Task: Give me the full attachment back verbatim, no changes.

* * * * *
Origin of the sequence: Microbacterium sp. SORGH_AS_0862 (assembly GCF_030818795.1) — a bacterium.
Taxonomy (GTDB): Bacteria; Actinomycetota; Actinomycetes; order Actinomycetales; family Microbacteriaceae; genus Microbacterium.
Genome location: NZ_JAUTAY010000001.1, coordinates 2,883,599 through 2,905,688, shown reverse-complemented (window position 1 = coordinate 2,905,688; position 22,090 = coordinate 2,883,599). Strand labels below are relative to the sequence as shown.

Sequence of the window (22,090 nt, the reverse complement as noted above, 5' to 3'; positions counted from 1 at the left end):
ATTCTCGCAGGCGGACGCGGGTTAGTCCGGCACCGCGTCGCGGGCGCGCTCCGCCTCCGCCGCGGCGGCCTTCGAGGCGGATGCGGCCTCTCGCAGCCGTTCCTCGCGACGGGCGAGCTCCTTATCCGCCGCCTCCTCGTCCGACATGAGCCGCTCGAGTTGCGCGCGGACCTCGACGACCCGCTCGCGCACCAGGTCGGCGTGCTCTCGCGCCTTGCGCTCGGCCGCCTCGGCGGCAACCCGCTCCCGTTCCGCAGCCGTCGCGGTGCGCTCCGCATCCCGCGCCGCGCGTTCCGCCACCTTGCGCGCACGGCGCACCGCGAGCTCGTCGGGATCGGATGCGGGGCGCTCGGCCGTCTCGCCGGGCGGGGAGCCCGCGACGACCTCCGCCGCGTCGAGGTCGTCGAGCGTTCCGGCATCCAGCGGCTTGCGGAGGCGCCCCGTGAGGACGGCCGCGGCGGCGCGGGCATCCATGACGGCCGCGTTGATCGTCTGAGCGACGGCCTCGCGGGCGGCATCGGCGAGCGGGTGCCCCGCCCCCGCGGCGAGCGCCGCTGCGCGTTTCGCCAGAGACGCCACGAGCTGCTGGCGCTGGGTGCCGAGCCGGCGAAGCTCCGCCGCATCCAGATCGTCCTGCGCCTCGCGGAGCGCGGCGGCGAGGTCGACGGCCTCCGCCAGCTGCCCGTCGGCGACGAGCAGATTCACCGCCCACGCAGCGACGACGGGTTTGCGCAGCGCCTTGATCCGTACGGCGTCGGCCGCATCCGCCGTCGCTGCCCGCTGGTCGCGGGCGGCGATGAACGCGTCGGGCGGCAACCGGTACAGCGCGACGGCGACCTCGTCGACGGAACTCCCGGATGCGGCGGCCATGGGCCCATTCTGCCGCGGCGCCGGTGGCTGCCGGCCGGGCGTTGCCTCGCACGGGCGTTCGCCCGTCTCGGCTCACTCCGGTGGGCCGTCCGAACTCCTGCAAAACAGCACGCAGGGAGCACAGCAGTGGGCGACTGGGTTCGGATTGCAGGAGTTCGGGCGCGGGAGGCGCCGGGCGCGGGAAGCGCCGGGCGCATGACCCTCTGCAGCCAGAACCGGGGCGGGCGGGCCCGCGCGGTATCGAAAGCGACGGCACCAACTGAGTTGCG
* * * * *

Origin of the sequence: Microbacterium sp. SORGH_AS_0862 (assembly GCF_030818795.1) — a bacterium.
Taxonomy (GTDB): Bacteria; Actinomycetota; Actinomycetes; order Actinomycetales; family Microbacteriaceae; genus Microbacterium.
Genome location: NZ_JAUTAY010000001.1, coordinates 2,883,599 through 2,905,688, shown reverse-complemented (window position 1 = coordinate 2,905,688; position 22,090 = coordinate 2,883,599). Strand labels below are relative to the sequence as shown.

Sequence of the window (22,090 nt, the reverse complement as noted above, 5' to 3'; positions counted from 1 at the left end):
ATTCTCGCAGGCGGACGCGGGTTAGTCCGGCACCGCGTCGCGGGCGCGCTCCGCCTCCGCCGCGGCGGCCTTCGAGGCGGATGCGGCCTCTCGCAGCCGTTCCTCGCGACGGGCGAGCTCCTTATCCGCCGCCTCCTCGTCCGACATGAGCCGCTCGAGTTGCGCGCGGACCTCGACGACCCGCTCGCGCACCAGGTCGGCGTGCTCTCGCGCCTTGCGCTCGGCCGCCTCGGCGGCAACCCGCTCCCGTTCCGCAGCCGTCGCGGTGCGCTCCGCATCCCGCGCCGCGCGTTCCGCCACCTTGCGCGCACGGCGCACCGCGAGCTCGTCGGGATCGGATGCGGGGCGCTCGGCCGTCTCGCCGGGCGGGGAGCCCGCGACGACCTCCGCCGCGTCGAGGTCGTCGAGCGTTCCGGCATCCAGCGGCTTGCGGAGGCGCCCCGTGAGGACGGCCGCGGCGGCGCGGGCATCCATGACGGCCGCGTTGATCGTCTGAGCGACGGCCTCGCGGGCGGCATCGGCGAGCGGGTGCCCCGCCCCCGCGGCGAGCGCCGCTGCGCGTTTCGCCAGAGACGCCACGAGCTGCTGGCGCTGGGTGCCGAGCCGGCGAAGCTCCGCCGCATCCAGATCGTCCTGCGCCTCGCGGAGCGCGGCGGCGAGGTCGACGGCCTCCGCCAGCTGCCCGTCGGCGACGAGCAGATTCACCGCCCACGCAGCGACGACGGGTTTGCGCAGCGCCTTGATCCGTACGGCGTCGGCCGCATCCGCCGTCGCTGCCCGCTGGTCGCGGGCGGCGATGAACGCGTCGGGCGGCAACCGGTACAGCGCGACGGCGACCTCGTCGACGGAACTCCCGGATGCGGCGGCCATGGGCCCATTCTGCCGCGGCGCCGGTGGCTGCCGGCCGGGCGTTGCCTCGCACGGGCGTTCGCCCGTCTCGGCTCACTCCGGTGGGCCGTCCGAACTCCTGCAAAACAGCACGCAGGGAGCACAGCAGTGGGCGACTGGGTTCGGATTGCAGGAGTTCGGGCGCGGGAGGCGCCGGGCGCGGGAAGCGCCGGGCGCATGACCCTCTGCAGCCAGAACCGGGGCGGGCGGGCCCGCGCGGTATCGAAAGCGACGGCACCAACTGAGTTGCG